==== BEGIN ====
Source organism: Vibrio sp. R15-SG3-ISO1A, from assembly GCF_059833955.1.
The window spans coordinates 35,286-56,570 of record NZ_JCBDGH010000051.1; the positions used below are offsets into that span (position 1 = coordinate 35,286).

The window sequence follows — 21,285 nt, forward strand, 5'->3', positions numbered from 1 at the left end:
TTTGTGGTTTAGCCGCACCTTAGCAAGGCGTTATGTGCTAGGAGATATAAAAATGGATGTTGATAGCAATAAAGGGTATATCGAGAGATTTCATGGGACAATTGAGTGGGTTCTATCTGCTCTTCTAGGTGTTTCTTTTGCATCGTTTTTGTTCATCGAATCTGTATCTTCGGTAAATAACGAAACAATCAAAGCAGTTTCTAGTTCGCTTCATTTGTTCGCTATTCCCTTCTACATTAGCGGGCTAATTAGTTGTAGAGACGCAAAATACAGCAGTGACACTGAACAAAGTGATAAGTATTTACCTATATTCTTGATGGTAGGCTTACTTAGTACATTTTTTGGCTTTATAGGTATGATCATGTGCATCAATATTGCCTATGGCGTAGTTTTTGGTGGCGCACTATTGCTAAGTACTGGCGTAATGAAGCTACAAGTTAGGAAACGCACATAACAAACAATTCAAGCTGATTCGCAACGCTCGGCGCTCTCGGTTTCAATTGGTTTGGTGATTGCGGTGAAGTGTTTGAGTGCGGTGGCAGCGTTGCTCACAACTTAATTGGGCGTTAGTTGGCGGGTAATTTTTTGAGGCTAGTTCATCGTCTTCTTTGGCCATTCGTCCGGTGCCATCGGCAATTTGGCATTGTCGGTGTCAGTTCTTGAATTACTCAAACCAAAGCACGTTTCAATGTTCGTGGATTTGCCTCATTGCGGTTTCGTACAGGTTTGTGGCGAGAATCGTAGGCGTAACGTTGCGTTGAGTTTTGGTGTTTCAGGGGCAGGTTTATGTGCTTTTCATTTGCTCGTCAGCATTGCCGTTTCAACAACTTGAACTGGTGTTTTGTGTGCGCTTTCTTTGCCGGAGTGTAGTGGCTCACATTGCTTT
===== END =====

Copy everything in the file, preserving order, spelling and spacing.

Source organism: Vibrio sp. R15-SG3-ISO1A, from assembly GCF_059833955.1.
The window spans coordinates 35,286-56,570 of record NZ_JCBDGH010000051.1; the positions used below are offsets into that span (position 1 = coordinate 35,286).

The window sequence follows — 21,285 nt, forward strand, 5'->3', positions numbered from 1 at the left end:
TTTGTGGTTTAGCCGCACCTTAGCAAGGCGTTATGTGCTAGGAGATATAAAAATGGATGTTGATAGCAATAAAGGGTATATCGAGAGATTTCATGGGACAATTGAGTGGGTTCTATCTGCTCTTCTAGGTGTTTCTTTTGCATCGTTTTTGTTCATCGAATCTGTATCTTCGGTAAATAACGAAACAATCAAAGCAGTTTCTAGTTCGCTTCATTTGTTCGCTATTCCCTTCTACATTAGCGGGCTAATTAGTTGTAGAGACGCAAAATACAGCAGTGACACTGAACAAAGTGATAAGTATTTACCTATATTCTTGATGGTAGGCTTACTTAGTACATTTTTTGGCTTTATAGGTATGATCATGTGCATCAATATTGCCTATGGCGTAGTTTTTGGTGGCGCACTATTGCTAAGTACTGGCGTAATGAAGCTACAAGTTAGGAAACGCACATAACAAACAATTCAAGCTGATTCGCAACGCTCGGCGCTCTCGGTTTCAATTGGTTTGGTGATTGCGGTGAAGTGTTTGAGTGCGGTGGCAGCGTTGCTCACAACTTAATTGGGCGTTAGTTGGCGGGTAATTTTTTGAGGCTAGTTCATCGTCTTCTTTGGCCATTCGTCCGGTGCCATCGGCAATTTGGCATTGTCGGTGTCAGTTCTTGAATTACTCAAACCAAAGCACGTTTCAATGTTCGTGGATTTGCCTCATTGCGGTTTCGTACAGGTTTGTGGCGAGAATCGTAGGCGTAACGTTGCGTTGAGTTTTGGTGTTTCAGGGGCAGGTTTATGTGCTTTTCATTTGCTCGTCAGCATTGCCGTTTCAACAACTTGAACTGGTGTTTTGTGTGCGCTTTCTTTGCCGGAGTGTAGTGGCTCACATTGCTTT